Also, maintenance costs are less because each component's internal logic can be managed separately without affecting the other parts of the application. And putting applications together using self-describing components makes the application easier to understand at a higher level of abstraction.

Why weren't components used before in Angular?

If this idea makes so much sense, why was the component pattern not adopted in earlier versions of Angular? The answer is that the technologies that existed when Angular was first released did not fully support the implementation of this pattern in web applications.

Earlier versions of Angular, however, made substantial steps in the direction of enabling more intelligent web application design and organization. For example, they implemented the MVC pattern, which separates an application into a model, view, and controller (you will see the use of the MVC pattern continuing within the components that we will build in Angular).

With the MVC pattern, the model is the data, the view is a web page (or a mobile app screen or even a Flash page), and the controller populates the view with data from the model. In this way, separation of concerns is achieved. Following this pattern along with an intelligent use of directives will get you pretty close to components.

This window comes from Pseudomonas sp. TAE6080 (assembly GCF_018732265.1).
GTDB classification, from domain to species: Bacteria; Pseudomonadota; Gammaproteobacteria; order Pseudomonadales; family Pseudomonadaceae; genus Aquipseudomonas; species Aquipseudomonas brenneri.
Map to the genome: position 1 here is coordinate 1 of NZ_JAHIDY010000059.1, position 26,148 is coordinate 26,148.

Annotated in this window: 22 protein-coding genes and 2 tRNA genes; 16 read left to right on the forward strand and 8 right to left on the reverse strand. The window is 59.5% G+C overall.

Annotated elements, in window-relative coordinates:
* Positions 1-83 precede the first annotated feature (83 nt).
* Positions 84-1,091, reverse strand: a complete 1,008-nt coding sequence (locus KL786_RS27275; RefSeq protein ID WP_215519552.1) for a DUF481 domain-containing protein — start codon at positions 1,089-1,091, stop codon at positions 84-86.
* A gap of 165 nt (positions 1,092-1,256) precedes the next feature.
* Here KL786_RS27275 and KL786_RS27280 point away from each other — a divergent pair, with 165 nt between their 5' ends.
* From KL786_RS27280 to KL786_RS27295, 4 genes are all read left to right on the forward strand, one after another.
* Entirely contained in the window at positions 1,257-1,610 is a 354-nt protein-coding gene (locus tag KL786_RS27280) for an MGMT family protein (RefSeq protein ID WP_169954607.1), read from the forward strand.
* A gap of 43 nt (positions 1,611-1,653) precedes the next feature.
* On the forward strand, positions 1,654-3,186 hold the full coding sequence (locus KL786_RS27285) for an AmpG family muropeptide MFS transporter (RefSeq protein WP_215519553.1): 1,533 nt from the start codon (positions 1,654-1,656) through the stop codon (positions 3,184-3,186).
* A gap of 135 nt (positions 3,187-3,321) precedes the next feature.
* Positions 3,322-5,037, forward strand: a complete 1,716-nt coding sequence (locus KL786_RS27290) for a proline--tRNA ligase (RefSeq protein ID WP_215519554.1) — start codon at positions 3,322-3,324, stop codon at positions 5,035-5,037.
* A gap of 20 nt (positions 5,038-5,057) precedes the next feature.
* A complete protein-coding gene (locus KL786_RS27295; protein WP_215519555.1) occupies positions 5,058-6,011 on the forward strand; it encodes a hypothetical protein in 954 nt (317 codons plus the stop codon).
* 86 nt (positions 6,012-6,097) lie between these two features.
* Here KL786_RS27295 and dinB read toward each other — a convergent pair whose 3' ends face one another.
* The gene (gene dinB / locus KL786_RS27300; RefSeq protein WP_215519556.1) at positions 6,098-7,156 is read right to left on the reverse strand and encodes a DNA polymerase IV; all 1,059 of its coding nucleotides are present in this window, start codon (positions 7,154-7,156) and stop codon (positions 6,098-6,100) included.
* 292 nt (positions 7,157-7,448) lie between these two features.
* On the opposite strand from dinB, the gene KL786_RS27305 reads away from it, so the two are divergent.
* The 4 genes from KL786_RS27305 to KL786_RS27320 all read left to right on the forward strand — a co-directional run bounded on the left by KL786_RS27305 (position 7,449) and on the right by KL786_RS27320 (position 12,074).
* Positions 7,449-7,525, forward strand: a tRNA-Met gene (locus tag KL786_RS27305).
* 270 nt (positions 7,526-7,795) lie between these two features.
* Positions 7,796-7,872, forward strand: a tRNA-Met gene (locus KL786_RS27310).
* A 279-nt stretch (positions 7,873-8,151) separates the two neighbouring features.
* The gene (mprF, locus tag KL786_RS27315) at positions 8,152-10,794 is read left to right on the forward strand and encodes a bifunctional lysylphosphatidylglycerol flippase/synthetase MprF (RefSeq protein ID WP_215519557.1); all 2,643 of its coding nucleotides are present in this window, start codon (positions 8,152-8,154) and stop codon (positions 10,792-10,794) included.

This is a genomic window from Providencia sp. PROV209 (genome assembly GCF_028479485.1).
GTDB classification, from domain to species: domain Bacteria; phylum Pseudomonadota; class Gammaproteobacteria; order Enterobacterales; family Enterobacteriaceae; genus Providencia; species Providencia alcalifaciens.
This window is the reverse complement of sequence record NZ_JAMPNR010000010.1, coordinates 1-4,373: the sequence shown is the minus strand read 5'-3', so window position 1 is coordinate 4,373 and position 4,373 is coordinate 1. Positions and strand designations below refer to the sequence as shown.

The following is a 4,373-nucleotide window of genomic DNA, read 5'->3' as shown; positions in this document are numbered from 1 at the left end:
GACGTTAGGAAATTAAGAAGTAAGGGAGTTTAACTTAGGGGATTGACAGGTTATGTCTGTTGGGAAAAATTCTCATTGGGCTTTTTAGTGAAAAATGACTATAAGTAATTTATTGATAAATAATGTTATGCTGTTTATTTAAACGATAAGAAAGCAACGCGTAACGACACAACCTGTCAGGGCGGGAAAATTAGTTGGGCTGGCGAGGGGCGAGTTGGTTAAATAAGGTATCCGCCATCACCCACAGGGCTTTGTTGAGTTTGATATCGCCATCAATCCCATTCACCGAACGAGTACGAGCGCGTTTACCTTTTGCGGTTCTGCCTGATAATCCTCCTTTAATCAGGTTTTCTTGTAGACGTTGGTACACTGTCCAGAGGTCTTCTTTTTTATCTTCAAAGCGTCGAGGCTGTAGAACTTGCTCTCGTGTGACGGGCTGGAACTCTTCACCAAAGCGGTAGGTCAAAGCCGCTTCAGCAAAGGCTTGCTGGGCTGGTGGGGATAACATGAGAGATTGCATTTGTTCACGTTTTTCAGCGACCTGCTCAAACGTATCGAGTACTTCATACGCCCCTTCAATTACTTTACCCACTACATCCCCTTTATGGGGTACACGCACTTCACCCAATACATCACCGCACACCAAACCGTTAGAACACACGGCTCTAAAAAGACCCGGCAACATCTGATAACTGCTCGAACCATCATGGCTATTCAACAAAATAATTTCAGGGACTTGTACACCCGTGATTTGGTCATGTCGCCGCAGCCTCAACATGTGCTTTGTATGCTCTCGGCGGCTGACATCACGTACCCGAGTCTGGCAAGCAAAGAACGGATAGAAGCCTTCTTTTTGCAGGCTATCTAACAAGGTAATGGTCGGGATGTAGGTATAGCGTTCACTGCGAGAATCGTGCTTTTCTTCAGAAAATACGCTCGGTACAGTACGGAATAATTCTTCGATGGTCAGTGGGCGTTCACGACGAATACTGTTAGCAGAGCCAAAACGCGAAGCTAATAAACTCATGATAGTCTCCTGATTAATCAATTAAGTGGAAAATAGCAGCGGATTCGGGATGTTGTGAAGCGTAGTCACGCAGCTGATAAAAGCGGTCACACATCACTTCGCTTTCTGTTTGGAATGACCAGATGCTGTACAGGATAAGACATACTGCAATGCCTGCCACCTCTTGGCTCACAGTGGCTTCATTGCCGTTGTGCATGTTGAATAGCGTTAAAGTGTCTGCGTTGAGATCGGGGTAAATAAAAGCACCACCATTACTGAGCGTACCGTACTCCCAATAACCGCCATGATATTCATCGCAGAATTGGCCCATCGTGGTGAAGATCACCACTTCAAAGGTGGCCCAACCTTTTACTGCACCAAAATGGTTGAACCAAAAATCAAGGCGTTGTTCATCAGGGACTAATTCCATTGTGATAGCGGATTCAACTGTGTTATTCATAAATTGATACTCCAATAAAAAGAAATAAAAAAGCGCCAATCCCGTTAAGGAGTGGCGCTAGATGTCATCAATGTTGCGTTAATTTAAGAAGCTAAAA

So, the earlier versions of Angular allowed applications to be designed and built more logically. However, this approach was limited by the fact that the technologies used were not truly isolated. Instead, they all ended up being rendered without any true separation from other elements on the screen.

What's new that enables Angular to use the component pattern?

By contrast, the newest version of Angular embraces recently emerging technologies, which make it possible to implement the component pattern more fully. These technologies include Web Components, ES2015 (the new version of JavaScript), and TypeScript. Let's discuss what each of these technologies brings to the mix that makes this possible.

Web Components

Web Components is an umbrella term that actually covers four emerging standards for web browsers:

  • Custom elements
  • Shadow DOM
  • Templates
  • HTML imports


More information on Web Components can be found at

Let's now discuss each of these in detail:

  • Custom elements enable new types of DOM elements to be created other than the standard HTML tags such as <div> and <p>.  You will see the use of these custom elements throughout this book. For example, the application that we are building in this chapter will have a root element named <app-root>, but you can give this element any name you like.  Individual components will also use custom elements. For example, in the following chapters we are building a more sophisticated application that breaks the screen down into components. The header of the page will use a custom element <abe-header>  to display its content (the prefix abe is unique to our application and helps to avoid naming collisions with native HTML elements or custom elements in other apps). The ability to add custom tags provides a location on the screen that can be reserved for binding a component. In short, this is the first step towards separating a component from the rest of the page and making it possible to become truly self-contained.